Molar Mass

The molar mass of something is simply the mass of that something (from the periodic table) in grams. Thus the molar mass of carbon is 12.011 g/mol, the molar mass of hydrogen is 1.00794 g/mol and the molar mass of oxygen is 15.9994 g/mol.

So, what would be the molar mass of water? Water, as we know, has the formula H2O, meaning that it contains two atoms of hydrogen and one atom of oxygen. A mole of water would then contain two moles of hydrogen atoms and one mole of oxygen atoms. The molar mass would then be:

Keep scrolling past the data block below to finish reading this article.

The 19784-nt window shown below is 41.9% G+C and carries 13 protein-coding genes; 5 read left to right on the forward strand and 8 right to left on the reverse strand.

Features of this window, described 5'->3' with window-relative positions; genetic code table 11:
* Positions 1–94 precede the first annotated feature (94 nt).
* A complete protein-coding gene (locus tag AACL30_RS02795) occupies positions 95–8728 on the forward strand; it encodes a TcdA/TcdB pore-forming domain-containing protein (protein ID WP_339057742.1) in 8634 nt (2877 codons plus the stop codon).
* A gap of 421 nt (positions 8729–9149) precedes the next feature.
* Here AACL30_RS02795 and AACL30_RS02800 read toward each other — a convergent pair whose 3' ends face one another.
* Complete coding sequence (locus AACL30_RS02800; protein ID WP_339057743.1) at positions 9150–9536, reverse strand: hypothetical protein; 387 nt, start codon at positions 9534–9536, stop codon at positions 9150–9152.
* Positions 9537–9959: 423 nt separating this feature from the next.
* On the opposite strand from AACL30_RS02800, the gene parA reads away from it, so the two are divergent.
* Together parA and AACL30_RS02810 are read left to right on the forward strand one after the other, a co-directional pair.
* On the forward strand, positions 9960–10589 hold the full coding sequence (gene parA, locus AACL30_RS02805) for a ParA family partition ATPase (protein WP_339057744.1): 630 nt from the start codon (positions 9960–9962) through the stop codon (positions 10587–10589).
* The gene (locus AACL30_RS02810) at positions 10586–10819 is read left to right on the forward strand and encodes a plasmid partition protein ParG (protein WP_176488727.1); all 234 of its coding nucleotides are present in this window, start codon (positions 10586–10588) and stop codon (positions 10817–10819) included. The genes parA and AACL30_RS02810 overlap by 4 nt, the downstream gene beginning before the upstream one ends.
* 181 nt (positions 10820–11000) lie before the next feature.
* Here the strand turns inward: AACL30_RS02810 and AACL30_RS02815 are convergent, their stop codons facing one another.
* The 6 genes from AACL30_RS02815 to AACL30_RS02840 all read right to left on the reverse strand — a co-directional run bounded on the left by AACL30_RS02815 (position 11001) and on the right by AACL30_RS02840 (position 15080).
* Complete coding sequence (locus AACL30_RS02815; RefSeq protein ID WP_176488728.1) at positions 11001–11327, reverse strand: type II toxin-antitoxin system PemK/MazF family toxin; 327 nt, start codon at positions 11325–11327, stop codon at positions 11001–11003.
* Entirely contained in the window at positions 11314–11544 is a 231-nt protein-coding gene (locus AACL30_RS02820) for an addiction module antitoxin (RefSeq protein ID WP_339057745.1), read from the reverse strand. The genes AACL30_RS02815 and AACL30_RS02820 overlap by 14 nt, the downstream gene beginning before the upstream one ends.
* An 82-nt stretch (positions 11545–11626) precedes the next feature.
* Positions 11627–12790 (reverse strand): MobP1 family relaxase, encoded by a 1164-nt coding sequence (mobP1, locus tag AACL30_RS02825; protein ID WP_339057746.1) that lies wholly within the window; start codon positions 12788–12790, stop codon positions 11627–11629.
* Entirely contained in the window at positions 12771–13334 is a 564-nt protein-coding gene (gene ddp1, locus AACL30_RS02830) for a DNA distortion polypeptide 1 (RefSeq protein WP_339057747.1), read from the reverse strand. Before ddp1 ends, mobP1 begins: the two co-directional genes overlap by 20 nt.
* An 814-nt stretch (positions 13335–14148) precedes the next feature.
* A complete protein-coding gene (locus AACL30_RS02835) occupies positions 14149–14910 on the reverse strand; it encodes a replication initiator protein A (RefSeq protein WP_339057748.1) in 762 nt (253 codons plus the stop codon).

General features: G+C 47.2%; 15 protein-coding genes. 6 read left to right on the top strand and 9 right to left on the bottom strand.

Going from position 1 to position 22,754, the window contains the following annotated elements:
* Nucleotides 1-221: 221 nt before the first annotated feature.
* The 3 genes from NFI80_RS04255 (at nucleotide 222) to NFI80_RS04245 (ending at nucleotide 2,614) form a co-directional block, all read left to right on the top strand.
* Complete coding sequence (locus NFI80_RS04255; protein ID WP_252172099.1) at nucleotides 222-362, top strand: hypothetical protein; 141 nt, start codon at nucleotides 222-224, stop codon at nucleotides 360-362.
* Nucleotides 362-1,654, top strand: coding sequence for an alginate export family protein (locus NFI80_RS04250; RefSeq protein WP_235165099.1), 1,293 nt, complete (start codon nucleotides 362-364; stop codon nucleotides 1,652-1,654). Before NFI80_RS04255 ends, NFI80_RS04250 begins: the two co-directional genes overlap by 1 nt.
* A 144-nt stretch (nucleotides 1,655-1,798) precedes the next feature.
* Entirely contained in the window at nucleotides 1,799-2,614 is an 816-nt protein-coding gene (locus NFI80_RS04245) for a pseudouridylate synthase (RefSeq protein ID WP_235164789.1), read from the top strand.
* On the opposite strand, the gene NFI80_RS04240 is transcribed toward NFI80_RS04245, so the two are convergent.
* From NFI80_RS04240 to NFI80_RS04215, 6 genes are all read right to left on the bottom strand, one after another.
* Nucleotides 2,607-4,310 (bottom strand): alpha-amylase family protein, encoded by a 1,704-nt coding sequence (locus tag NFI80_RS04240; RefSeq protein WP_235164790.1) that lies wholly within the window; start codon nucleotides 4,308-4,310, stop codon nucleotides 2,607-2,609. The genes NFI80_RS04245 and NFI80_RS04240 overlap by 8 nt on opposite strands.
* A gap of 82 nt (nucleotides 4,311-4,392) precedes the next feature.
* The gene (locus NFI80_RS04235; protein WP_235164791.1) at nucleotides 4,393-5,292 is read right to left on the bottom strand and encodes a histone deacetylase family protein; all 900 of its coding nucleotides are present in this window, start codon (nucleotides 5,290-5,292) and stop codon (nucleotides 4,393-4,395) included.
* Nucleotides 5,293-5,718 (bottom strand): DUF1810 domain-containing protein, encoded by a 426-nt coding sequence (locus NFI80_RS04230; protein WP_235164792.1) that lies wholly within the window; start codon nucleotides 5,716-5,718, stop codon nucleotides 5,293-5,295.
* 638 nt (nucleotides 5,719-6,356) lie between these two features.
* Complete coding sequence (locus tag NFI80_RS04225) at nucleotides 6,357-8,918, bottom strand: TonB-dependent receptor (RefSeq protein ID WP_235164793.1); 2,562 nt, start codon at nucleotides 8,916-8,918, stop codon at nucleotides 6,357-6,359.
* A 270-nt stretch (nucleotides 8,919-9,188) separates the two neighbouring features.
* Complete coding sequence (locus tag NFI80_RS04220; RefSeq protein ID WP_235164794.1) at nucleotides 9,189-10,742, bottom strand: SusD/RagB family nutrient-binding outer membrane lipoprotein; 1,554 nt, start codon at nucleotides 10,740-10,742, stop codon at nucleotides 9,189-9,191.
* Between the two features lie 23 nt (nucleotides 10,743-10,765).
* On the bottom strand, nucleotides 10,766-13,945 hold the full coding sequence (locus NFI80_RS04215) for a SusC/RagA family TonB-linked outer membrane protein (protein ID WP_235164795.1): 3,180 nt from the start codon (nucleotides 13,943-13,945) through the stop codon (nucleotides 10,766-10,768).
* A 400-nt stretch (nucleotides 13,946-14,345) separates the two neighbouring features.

The molar mass of any compound can be calculated in the same way. For instance, the molar mass of ammonium phosphate, (NH4)3PO4, is:


Of course to make sense of this you need to understand what formulas mean.

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